Bloomberg at ARPA-E: “Coal is a Dead Man Walking”

Last week, several BERC student and alumni members attended the 4th ARPA-E Annual Innovation Summit.  Check out the live blog: http://berc-arpa-e.tumblr.com/.

The Advanced Research Projects Agency – Energy (ARPA-E) was started under Secretary of Energy (and former LBNL Director) Steven Chu.  Based on the model of DARPA, the Defense Department R&D agency that funded the development of the Internet, stealth bombers, and GPS, ARPA-E is tasked with catalyzing transformative energy technologies. 

Michael Bloomberg, 108th Mayor of New York City, gave a keynote that was both lighthearted and serious. “ARPA-E may well be [Chu’s] most lasting achievement [as Secretary of Energy],” Bloomberg said. Quoting ARPA-E’s founding Director (and former Berkeley mechanical engineering professor) Arun Majumdar, Bloomberg extolled the agency’s ethos: “Promoting the stuff that sounds crazy, until it changes the world”.

Focusing on a coal-fired power plant near Washington DC that he flew by on his way to the Summit, Bloomberg delivered an assault on the past, present, and future of coal.  This wasn’t surprising given his support for the Sierra Club’s ‘Beyond Coal’ initiative, but its vociferousness was, as in this speech excerpt:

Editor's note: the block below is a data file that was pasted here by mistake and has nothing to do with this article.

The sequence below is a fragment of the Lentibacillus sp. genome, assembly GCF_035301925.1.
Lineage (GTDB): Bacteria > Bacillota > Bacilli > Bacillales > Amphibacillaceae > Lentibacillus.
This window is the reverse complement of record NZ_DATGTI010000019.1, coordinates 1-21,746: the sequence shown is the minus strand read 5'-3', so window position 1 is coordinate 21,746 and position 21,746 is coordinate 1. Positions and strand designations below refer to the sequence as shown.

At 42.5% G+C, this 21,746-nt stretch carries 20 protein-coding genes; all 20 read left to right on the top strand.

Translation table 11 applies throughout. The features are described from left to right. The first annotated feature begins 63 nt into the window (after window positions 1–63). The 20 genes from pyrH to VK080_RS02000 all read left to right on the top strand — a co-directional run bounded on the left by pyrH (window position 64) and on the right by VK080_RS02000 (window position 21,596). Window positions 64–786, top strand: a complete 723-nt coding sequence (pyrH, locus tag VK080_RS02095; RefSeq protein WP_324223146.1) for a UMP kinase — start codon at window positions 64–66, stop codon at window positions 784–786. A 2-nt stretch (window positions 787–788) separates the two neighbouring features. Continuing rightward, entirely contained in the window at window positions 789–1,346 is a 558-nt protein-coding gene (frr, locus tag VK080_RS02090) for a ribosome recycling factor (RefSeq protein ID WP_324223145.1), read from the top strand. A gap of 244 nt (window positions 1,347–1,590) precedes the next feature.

“There’s a sustainable future we all want.  A future where the air we breathe [will be] far cleaner, we will be more secure from the dangers posed by climate change, and where our economy will be on a far firmer and more secure footing. First, as to energy policy’s polluting past, it can be summed up in one word: coal.  And even though the coal industry doesn’t totally know it yet or is ready to admit it, its day is done. It used to be said that ‘coal is king’, and regrettably coal continues to be king [in some parts of the world]…but here in the US, I’m happy to say, the king is dead.  Coal is a dead man walking.”

Speaking to the relative dangers of coal to other energy forms, the Mayor said, “13,000 deaths each year [in the U.S.] are linked to coal-burning power plants.  The last time I checked, there was not one death from fracked natural gas, nor one death from nuclear plants, but it’s coal that is really killing Americans.  And if we can get rid of that, nothing is perfect, but we’d certainly be better off with virtually all of the alternatives.”